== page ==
Do you have erosion or stormwater management issues on your urban farm? Do you want to improve the health of your soil and attract beneficial pollinators? We can help!
A conservation plan is a tool designed to help you better manage the natural resources on your urban farm. Our Urban Agricultural Conservation (UAC) Planner will meet with you to evaluate the soil, water, air, plant and animal resources on your property and offer several alternatives to address these resource conditions. You and the UAC Planner will work together collaboratively to select and implement the conservation practices that will work best for your unique farm enterprise. Implementing the conservation plan will help you not only protect your urban farm’s natural resources but contribute to the overall health of the Chesapeake Bay Watershed. In addition, many soil and water conservation practices positively affect farmers’ bottom lines by increasing productivity and biodiversity while decreasing costly inputs. Check out this 2019 article on the economics of soil health practices, The math is in: Soil health practices produce real return on investment.
There is no associated cost for any technical services provided by the District or our state partner, the Maryland Department of Agriculture (MDA), and federal partner, the National Resource Conservation Service (NRCS). The costs of implementing conservation practices are absorbed by the cooperator and/or landowner, however. There are some practices that are eligible for Federal or State cost-sharing programs that can reduce the out-of-pocket costs. Your UAC Planner will help you navigate this process. Some of the more popular financial incentive programs are:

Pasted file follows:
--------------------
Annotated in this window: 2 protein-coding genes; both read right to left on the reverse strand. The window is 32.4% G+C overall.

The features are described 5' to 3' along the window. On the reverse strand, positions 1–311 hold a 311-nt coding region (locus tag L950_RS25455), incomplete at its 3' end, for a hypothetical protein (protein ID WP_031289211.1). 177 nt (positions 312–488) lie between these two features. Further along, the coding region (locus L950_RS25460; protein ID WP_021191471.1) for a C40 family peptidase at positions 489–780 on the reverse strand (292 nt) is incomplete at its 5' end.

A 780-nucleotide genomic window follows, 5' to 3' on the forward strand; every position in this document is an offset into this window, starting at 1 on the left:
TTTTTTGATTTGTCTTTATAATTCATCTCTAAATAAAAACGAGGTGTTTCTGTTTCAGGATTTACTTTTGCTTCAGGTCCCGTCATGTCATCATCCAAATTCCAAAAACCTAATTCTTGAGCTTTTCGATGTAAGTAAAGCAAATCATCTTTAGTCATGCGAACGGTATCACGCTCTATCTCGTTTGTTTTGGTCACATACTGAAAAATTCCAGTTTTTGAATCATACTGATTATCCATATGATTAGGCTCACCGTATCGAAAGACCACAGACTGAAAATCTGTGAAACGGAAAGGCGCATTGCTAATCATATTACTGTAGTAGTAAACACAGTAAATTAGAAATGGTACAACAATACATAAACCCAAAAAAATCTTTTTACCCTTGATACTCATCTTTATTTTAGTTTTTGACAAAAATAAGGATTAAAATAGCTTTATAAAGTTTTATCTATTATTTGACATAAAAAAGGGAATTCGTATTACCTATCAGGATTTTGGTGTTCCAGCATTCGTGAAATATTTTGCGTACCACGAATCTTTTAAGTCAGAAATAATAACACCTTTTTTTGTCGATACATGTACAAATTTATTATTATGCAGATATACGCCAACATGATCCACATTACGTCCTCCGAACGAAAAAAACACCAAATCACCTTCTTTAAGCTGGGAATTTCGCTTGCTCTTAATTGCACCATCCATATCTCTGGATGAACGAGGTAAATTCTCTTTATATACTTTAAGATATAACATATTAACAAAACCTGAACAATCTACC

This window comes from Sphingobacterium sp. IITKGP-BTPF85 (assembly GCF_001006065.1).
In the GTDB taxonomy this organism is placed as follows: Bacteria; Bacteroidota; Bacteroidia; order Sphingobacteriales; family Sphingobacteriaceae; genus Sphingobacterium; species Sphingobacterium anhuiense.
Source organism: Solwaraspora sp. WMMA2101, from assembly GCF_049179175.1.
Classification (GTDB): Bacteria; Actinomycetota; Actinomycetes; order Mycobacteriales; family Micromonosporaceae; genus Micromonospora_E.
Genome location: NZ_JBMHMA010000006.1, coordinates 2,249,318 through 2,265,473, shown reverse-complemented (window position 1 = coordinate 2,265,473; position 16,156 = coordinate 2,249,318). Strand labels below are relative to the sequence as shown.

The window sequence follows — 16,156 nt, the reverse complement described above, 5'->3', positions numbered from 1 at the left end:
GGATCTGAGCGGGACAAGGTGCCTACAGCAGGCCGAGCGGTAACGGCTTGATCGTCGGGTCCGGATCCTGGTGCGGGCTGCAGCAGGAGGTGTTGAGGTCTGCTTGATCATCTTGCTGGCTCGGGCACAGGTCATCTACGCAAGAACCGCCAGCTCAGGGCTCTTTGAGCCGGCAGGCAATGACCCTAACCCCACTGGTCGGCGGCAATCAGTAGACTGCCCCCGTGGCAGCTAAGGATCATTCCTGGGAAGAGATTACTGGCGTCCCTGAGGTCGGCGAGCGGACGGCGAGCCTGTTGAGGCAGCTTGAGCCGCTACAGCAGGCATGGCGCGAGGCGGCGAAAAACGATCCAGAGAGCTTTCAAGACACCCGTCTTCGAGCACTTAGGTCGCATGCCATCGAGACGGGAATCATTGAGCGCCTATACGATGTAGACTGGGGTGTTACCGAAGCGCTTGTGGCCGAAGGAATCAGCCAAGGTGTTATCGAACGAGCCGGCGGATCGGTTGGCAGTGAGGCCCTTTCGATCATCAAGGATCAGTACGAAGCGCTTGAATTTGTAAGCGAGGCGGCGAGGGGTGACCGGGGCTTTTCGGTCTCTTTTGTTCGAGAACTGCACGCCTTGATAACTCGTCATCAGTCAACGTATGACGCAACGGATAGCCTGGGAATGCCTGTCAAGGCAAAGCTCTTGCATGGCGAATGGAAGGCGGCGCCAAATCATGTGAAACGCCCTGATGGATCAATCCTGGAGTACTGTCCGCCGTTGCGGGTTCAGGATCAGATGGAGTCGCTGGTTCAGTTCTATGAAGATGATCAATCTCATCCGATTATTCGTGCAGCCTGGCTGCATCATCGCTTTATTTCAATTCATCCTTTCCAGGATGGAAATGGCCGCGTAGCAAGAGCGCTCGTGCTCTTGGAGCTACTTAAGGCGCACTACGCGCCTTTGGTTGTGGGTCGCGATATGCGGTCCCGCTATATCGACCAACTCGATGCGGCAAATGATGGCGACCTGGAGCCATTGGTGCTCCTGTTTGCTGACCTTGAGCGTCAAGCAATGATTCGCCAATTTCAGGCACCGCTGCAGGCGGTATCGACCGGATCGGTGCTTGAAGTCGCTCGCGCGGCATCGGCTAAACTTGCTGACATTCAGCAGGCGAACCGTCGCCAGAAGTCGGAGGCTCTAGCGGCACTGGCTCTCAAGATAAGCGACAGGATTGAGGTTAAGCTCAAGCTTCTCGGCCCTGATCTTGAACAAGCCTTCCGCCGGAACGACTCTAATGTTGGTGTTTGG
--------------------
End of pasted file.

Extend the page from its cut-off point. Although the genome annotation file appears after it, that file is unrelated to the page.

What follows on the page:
A High Tunnel System, commonly called a “hoop house,” is an increasingly popular conservation practice for urban farmers, and is available with financial assistance through NRCS’ Environmental Quality Incentives Program (EQIP). High tunnels protect plants from severe weather and allow farmers to extend their growing seasons – growing earlier into the spring, later into the fall, and sometimes, year-round.